I stumbled onto this story while going through my meteor collecting phase. I had heard a large iron meteorite was recovered in 1908 near the mouth of Quinn Canyon to the northeast of Rachel, Nevada. Hah, here’s the Area 51 connection! Anyway, this meteorite was named the Quinn Canyon meteorite, oddly enough, and was at the time thought to be the “Great Meteor of 1894”.
The Great Meteor of 1894 occurred on February 1st. It was first sighted crossing the California coast near Napa, then over Sacramento and reported at multiple locations until it “exploded” over the town of Candelaria in Nevada. Not much exists today of Candelaria, and is an interesting ghost town to visit. Given so many detailed reports, it wasn’t too hard to work out a trajectory. And the reports of it “exploding” were more likely a combination of the meteor going dark, and the arrival of its shock wave on the ground (although it could be a fragmentation event). Based upon the data, perhaps it was possible to figure out where it actually came down and recover it. Or so I thought.
I spent more than a little time hunting for the damn thing, well west of Tonopah. But I gave up. Seeing as how I had a lot of good research on the subject, I thought I’d toss it all out should anyone like to use it and hunt on their own. You’re welcome to it, but if you find the sucker, send me a small piece.
This is the write up in the 1909 American Journal of Science, by W. P. Penney. It’s probably the best and most detailed source of info, other than it’s fundamentally wrong. Penney was certain the Quinn Canyon meteorite was the one that flashed across the skies in 1894, but it wasn’t. In Buchwald’s 1975 “Handbook of Iron Meteorites”, page 1003, it says it was out of the question the Quinn Canyon meteorite was the 1894 sighting. The Quinn Canyon corrosion indicated a much higher terrestrial age than the 14 years had it impacted in 1894. But if you set aside Penney’s conclusions, his observations are still good.
The map below is fairly old, from 1921. It’s useful for locating places that no longer exist. In particular is the report of a party leaving Candelaria and heading for “Summit Spring” where they felt the meteor had impacted based upon their viewing perspective. Summit Spring is hard to find on contemporary maps.
As part of my research, I accumulated clippings of all the old newspapers I could find anywhere along the meteor’s luminous trajectory to aid in narrowing down its flight path. In many cases, towns in Nevada are long gone and sometimes too their papers. Not always though. I was able to acquire a lot of clipping by mail from libraries, and also personal visits. In most cases the results were very crappy microfiche prints. For these I transcribed them into a more legible Word format. Below are the pdf versions of them. All the typos and florid language as exactly as in the originals. Some are a real hoot, and obviously, terribly incorrect. It’s not too hard to tell which they are.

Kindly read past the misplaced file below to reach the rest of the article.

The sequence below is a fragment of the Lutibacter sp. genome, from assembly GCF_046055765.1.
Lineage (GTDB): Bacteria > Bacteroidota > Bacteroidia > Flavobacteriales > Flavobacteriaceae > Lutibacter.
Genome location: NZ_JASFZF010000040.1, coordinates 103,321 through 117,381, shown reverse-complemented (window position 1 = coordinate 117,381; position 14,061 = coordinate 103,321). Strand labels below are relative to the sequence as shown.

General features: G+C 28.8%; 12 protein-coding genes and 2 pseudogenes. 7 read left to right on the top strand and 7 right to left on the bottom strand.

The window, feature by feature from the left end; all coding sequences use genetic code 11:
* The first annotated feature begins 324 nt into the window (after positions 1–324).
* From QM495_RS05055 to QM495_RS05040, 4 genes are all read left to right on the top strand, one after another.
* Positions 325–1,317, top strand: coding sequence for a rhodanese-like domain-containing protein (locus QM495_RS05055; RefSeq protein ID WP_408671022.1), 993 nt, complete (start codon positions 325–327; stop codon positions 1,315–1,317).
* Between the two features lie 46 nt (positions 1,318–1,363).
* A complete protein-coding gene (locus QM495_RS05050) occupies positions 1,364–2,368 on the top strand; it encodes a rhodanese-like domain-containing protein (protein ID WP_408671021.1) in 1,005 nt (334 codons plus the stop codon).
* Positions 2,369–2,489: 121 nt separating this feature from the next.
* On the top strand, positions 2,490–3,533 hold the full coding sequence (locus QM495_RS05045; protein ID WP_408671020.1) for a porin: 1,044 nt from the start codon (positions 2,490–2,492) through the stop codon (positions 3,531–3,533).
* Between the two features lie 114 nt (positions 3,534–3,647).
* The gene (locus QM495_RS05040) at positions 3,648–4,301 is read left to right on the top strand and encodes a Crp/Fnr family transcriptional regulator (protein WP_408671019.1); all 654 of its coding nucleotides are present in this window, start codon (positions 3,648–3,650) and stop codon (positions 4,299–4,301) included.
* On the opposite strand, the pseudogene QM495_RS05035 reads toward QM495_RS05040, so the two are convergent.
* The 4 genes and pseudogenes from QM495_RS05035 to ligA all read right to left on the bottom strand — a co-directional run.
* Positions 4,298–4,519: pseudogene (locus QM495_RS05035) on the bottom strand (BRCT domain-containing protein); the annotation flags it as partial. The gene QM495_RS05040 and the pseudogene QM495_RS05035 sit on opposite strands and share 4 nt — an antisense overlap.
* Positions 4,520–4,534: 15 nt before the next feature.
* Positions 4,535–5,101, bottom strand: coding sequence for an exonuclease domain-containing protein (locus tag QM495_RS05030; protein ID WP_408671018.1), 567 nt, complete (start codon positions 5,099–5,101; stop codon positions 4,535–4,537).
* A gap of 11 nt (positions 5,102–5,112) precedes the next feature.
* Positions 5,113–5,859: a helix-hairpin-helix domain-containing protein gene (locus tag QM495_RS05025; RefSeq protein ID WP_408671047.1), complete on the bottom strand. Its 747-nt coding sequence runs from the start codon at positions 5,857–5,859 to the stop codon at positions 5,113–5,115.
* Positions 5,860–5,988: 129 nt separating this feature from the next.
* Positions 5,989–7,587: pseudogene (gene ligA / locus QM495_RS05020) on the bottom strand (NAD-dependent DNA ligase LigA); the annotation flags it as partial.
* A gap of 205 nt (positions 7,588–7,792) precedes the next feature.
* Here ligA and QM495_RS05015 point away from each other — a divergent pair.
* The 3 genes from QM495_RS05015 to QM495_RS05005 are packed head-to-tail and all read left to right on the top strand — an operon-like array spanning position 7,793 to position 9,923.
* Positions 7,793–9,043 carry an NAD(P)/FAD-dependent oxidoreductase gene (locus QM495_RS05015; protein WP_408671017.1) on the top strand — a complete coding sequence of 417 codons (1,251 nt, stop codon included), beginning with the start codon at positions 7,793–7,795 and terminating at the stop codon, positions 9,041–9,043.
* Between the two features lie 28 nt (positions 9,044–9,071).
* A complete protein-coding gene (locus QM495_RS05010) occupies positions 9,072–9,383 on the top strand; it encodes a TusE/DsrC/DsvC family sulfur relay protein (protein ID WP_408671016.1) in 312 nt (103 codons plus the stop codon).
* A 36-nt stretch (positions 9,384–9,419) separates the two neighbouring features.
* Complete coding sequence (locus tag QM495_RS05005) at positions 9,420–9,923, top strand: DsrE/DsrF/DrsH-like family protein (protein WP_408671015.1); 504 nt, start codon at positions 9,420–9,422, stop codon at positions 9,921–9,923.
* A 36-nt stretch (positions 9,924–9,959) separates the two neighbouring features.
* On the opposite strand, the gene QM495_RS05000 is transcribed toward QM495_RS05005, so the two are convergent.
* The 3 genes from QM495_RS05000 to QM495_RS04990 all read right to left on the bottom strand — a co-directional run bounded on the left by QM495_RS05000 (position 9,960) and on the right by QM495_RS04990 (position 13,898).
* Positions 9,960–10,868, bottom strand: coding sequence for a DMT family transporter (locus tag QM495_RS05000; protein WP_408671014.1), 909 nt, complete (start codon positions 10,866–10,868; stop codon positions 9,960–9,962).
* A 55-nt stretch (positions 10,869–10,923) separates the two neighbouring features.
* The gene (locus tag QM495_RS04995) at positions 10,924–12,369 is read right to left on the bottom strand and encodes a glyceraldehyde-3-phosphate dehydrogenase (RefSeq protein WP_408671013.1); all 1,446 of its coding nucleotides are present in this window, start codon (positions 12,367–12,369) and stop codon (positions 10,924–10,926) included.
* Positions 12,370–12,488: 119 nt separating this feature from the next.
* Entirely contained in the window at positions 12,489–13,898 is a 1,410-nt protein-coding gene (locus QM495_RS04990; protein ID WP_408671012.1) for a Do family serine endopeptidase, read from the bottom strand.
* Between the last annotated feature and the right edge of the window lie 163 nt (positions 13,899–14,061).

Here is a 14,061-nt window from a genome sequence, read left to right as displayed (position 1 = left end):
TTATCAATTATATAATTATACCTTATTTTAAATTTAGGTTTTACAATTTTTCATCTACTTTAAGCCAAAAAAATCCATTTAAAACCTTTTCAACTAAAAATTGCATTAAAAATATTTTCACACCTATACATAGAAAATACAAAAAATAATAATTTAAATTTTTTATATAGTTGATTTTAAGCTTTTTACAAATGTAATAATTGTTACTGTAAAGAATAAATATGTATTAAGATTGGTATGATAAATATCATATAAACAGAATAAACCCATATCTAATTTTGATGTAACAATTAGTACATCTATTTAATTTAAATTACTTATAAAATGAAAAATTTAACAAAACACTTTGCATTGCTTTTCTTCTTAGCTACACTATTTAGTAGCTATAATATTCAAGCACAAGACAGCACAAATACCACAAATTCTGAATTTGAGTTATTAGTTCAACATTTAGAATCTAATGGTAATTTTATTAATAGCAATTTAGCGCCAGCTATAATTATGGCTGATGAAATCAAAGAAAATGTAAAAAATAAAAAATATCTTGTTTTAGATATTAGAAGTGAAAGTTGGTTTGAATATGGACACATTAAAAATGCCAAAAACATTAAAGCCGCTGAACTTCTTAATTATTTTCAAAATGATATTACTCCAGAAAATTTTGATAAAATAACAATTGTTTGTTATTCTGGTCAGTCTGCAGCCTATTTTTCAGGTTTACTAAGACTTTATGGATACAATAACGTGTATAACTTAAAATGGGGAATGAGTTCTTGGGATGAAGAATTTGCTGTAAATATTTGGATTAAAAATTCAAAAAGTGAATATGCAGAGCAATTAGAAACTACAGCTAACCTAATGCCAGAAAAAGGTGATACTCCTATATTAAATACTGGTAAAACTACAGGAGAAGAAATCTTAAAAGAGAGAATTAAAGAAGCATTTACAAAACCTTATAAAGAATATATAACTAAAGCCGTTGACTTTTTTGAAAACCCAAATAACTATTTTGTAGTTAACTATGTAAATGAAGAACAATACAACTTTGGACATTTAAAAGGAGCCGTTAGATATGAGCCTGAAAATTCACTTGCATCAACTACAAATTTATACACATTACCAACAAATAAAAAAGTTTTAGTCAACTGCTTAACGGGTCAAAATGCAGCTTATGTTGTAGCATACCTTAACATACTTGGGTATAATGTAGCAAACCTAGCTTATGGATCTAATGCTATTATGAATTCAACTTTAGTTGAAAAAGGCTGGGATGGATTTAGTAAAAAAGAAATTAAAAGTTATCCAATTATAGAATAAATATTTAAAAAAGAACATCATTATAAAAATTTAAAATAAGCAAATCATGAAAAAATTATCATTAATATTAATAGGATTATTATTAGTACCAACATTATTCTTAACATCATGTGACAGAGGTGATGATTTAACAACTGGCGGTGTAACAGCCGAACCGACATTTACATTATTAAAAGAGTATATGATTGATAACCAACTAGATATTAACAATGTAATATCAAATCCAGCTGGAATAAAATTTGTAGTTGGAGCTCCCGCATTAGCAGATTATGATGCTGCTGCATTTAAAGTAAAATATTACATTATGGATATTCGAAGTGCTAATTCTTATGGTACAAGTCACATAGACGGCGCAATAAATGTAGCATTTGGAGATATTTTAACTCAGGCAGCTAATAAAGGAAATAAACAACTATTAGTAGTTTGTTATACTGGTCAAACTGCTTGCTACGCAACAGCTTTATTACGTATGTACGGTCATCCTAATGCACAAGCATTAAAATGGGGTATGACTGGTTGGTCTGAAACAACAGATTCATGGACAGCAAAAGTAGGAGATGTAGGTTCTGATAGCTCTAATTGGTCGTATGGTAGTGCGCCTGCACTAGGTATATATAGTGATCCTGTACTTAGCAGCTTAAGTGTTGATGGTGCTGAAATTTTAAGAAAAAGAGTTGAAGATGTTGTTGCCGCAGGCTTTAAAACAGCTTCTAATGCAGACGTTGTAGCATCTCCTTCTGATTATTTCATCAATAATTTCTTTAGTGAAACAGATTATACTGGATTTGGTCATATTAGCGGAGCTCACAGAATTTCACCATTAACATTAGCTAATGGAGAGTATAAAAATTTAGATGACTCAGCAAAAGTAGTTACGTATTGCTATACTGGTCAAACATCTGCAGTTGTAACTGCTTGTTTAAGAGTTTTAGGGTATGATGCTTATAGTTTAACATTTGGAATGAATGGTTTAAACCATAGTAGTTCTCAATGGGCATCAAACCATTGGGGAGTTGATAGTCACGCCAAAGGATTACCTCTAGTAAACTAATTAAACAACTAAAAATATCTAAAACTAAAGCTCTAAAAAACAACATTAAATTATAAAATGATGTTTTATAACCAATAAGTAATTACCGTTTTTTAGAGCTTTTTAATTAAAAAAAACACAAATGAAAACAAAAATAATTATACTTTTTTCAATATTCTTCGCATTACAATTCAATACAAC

- San Francisco Chronicle, February 2, 1894
- San Francisco Chronicle, February 3, 1894
- Carson Morning News, February 4, 1894
- Nevada State Journal, February 4, 1894
- San Francisco Chronicle, February 4, 1894
- Nevada State Journal, February 6, 1894
- San Francisco Chronicle, February 6, 1894
- Reese River Reveille, Austin NV, February 7, 1894
- Mason Valley Tidings, February 8, 1894
- Salt Lake Herald, February 8, 1894
- Belmont Courier, February 10, 1894
- Nevada State Journal, February 10, 1894
- San Francisco Call, February 14, 1894 (Apparently Candelaria residents are fed up with the whole event)
And here’s a summary I did of all the fairly sane press observations, distilled down to to the most important aspects.
In the press reports there’s something that could be valuable in the Belmont Courier story. Belmont, now a ghost town, is located quite a few miles easterly of Candelaria. When it states, “It went to pieces overhead the place where the Combination mine is located.”, I believe it’s referring to the Combination Mine in Belmont and could represent a possible triangulation opportunity.
OK, time for some pictures of the general area to see what you’d be in for.
I found a pretty good writeup on Pre-Fragmentation Physics of meteors by M. Patrick Goda. I took that and wrote some code to simulate the trajectory of a stony meteor through the atmosphere. The assumptions were fairly conservative:
- Burst or dark point at 38.177392°, -118.090059°
- Trajectory bearing 93.4° True
- Velocity at burst or dark point: 2,000 meters/sec
- Burst or dark point was 12 kilometers ASL in altitude (30 sec sound lag at 1,100 ft/sec plus 6,000′ elevation of Candelaria)
- Terrain elevation was 1,500 meters
- Luminous trajectory about 430 KM (270 miles)
- Trajectory angle: -5 degrees
- Meteor density of 3.5 gms/cm^3 (assumed stony due to fragmentation reports)
- Supersonic drag coefficient: 0.9
- Subsonic drag coefficient: 0.55
- 5 cm: 2.0 to 2.7 miles
- 10 cm: 3.3 to 4.5 miles
- 20 cm: 5 to 6.8 miles
- 50 cm: 8.3 to 11 miles
- 100 cm: 12 to 15.3 miles
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